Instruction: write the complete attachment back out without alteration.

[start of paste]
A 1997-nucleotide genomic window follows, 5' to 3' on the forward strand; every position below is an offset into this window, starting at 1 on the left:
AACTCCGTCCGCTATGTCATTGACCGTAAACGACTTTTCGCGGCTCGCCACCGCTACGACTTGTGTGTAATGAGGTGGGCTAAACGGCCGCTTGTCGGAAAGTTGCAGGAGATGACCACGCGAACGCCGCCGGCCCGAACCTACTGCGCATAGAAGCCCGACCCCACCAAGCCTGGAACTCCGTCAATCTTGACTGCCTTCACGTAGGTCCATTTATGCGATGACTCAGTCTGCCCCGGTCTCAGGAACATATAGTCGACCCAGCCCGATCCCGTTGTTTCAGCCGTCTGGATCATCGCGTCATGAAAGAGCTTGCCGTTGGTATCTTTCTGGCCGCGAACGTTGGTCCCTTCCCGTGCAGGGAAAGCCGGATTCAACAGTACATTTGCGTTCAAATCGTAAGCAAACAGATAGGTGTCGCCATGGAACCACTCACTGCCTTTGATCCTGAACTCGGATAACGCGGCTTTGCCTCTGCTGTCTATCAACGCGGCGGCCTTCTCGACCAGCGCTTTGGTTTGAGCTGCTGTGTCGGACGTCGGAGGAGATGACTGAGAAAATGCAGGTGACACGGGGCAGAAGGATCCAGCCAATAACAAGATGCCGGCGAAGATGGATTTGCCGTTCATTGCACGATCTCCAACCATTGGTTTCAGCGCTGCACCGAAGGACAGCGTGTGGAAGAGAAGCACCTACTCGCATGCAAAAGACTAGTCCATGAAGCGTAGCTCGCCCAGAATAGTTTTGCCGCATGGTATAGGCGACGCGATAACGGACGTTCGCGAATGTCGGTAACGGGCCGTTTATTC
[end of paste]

A 1997-nucleotide genomic window follows, 5' to 3' on the forward strand; every position below is an offset into this window, starting at 1 on the left:
AACTCCGTCCGCTATGTCATTGACCGTAAACGACTTTTCGCGGCTCGCCACCGCTACGACTTGTGTGTAATGAGGTGGGCTAAACGGCCGCTTGTCGGAAAGTTGCAGGAGATGACCACGCGAACGCCGCCGGCCCGAACCTACTGCGCATAGAAGCCCGACCCCACCAAGCCTGGAACTCCGTCAATCTTGACTGCCTTCACGTAGGTCCATTTATGCGATGACTCAGTCTGCCCCGGTCTCAGGAACATATAGTCGACCCAGCCCGATCCCGTTGTTTCAGCCGTCTGGATCATCGCGTCATGAAAGAGCTTGCCGTTGGTATCTTTCTGGCCGCGAACGTTGGTCCCTTCCCGTGCAGGGAAAGCCGGATTCAACAGTACATTTGCGTTCAAATCGTAAGCAAACAGATAGGTGTCGCCATGGAACCACTCACTGCCTTTGATCCTGAACTCGGATAACGCGGCTTTGCCTCTGCTGTCTATCAACGCGGCGGCCTTCTCGACCAGCGCTTTGGTTTGAGCTGCTGTGTCGGACGTCGGAGGAGATGACTGAGAAAATGCAGGTGACACGGGGCAGAAGGATCCAGCCAATAACAAGATGCCGGCGAAGATGGATTTGCCGTTCATTGCACGATCTCCAACCATTGGTTTCAGCGCTGCACCGAAGGACAGCGTGTGGAAGAGAAGCACCTACTCGCATGCAAAAGACTAGTCCATGAAGCGTAGCTCGCCCAGAATAGTTTTGCCGCATGGTATAGGCGACGCGATAACGGACGTTCGCGAATGTCGGTAACGGGCCGTTTATTC